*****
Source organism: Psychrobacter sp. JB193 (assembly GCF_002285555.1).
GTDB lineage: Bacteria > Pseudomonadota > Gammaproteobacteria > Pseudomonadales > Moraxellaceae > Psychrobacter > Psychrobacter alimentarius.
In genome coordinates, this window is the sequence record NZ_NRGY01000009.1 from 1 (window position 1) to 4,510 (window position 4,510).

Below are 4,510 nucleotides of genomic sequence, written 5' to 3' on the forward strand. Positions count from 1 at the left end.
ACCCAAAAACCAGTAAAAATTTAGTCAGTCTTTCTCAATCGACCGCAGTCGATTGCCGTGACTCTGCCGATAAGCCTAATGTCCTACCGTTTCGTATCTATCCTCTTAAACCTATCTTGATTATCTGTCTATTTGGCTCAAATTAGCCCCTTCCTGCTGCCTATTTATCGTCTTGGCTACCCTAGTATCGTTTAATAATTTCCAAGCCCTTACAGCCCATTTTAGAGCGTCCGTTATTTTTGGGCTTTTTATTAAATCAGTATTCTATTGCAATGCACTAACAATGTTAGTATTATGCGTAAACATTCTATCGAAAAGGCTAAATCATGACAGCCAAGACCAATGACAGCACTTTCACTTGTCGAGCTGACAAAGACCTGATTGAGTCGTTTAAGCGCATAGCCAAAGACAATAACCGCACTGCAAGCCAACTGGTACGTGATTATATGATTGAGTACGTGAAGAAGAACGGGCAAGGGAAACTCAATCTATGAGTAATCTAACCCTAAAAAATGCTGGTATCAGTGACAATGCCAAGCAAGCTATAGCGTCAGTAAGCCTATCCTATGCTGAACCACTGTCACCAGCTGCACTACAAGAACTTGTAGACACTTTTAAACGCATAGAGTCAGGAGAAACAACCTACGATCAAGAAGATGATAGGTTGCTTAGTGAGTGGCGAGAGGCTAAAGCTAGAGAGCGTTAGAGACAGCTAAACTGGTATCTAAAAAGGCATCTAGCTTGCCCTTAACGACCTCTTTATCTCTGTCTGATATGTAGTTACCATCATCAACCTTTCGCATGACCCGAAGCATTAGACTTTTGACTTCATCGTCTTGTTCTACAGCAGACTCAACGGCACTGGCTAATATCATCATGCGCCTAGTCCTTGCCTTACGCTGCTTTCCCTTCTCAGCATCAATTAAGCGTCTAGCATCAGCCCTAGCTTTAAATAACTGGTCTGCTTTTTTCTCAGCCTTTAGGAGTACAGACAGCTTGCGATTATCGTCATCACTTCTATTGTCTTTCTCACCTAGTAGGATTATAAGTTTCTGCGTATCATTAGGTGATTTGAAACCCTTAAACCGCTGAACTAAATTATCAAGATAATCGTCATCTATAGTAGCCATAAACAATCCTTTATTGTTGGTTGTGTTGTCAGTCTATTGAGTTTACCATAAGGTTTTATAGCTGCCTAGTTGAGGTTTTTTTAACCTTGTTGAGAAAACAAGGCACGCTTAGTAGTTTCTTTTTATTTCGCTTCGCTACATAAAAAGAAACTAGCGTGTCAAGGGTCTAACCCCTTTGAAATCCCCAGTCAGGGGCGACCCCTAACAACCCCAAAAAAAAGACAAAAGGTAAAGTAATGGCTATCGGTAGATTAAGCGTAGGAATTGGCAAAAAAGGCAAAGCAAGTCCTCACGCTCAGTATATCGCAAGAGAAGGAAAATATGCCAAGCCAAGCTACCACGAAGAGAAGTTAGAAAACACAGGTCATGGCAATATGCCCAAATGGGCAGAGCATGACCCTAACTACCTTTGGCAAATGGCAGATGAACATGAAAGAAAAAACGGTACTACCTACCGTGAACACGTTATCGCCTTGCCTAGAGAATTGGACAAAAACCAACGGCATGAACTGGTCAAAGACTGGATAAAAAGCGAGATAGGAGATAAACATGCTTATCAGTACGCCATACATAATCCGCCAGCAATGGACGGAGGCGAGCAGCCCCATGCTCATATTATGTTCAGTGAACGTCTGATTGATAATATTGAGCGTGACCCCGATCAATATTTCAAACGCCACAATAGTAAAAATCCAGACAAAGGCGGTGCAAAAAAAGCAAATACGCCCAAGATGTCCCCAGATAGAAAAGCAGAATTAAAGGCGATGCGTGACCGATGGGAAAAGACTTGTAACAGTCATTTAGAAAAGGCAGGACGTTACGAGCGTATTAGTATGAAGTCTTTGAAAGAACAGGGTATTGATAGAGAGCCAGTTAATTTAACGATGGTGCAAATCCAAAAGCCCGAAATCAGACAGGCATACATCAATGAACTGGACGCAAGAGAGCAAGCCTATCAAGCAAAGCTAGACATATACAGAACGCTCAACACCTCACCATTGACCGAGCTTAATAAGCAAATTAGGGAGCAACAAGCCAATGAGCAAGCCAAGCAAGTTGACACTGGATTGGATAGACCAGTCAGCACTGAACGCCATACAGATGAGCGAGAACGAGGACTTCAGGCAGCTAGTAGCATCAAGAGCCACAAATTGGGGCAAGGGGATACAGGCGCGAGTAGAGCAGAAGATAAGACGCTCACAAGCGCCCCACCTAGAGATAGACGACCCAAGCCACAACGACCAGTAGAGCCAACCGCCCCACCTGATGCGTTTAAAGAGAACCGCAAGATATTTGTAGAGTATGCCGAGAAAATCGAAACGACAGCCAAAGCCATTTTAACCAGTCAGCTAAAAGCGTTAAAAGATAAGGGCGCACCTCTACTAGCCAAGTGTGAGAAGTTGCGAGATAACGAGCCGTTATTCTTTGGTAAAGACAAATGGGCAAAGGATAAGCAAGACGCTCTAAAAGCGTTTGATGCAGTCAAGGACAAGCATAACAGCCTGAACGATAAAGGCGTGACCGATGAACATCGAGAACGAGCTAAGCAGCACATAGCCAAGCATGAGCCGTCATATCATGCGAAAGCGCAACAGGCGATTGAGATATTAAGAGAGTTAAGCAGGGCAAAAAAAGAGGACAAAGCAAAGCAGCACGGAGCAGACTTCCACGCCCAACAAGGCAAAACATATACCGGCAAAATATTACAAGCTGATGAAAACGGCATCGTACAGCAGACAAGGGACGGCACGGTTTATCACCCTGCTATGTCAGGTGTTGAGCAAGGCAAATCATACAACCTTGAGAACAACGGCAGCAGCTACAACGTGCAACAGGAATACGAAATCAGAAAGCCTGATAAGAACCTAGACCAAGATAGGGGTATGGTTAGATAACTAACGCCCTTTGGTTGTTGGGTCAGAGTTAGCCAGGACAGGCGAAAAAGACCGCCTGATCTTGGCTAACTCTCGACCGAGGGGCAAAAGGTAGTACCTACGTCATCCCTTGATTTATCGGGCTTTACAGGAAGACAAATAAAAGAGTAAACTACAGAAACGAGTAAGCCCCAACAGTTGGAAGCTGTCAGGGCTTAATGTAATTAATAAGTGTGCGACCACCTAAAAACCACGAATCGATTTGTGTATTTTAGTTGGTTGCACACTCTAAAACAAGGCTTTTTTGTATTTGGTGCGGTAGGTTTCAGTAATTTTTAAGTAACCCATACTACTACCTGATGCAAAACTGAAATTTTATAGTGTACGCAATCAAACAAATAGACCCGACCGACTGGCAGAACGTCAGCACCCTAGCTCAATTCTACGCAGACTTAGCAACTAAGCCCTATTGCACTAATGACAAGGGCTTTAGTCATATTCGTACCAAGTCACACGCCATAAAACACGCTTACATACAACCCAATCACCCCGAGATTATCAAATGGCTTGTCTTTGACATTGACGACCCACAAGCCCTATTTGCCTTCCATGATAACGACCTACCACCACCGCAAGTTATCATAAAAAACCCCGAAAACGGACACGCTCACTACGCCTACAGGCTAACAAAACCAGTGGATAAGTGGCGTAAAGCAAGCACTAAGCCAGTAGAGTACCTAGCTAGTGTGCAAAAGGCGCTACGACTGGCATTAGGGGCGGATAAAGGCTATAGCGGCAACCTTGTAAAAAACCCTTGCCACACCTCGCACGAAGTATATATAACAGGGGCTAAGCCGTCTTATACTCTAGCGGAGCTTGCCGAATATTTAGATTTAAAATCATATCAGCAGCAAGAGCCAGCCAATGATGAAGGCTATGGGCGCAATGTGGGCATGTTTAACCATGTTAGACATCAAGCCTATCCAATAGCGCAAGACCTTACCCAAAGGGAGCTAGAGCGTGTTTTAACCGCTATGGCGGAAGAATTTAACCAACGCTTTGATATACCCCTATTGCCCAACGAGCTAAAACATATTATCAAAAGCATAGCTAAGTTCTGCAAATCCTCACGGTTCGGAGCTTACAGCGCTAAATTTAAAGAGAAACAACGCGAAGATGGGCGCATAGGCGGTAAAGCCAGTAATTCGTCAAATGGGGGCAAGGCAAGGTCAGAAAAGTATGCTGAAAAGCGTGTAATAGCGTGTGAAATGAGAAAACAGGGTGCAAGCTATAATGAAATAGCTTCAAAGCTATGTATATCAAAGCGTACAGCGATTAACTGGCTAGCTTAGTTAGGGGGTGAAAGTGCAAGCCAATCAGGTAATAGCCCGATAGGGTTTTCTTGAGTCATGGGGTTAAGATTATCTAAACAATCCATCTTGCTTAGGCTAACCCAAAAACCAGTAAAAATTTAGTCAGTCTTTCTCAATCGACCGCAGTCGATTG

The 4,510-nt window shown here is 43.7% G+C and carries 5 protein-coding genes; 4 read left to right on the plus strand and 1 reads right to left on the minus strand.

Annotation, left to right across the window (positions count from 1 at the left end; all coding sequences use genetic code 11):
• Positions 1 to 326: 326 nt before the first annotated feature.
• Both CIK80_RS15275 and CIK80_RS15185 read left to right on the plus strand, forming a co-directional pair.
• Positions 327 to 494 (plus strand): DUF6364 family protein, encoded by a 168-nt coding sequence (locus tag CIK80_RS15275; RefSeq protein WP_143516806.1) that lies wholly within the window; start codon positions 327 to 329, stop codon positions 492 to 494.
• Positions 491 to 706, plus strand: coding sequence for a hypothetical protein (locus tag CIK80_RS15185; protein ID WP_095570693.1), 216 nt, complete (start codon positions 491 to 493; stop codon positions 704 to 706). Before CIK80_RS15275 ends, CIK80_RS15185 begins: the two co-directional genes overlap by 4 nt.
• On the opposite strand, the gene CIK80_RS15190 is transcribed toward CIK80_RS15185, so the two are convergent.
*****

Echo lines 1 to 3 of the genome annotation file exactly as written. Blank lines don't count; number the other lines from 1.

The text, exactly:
Source organism: Psychrobacter sp. JB193 (assembly GCF_002285555.1).
GTDB lineage: Bacteria > Pseudomonadota > Gammaproteobacteria > Pseudomonadales > Moraxellaceae > Psychrobacter > Psychrobacter alimentarius.
In genome coordinates, this window is the sequence record NZ_NRGY01000009.1 from 1 (window position 1) to 4,510 (window position 4,510).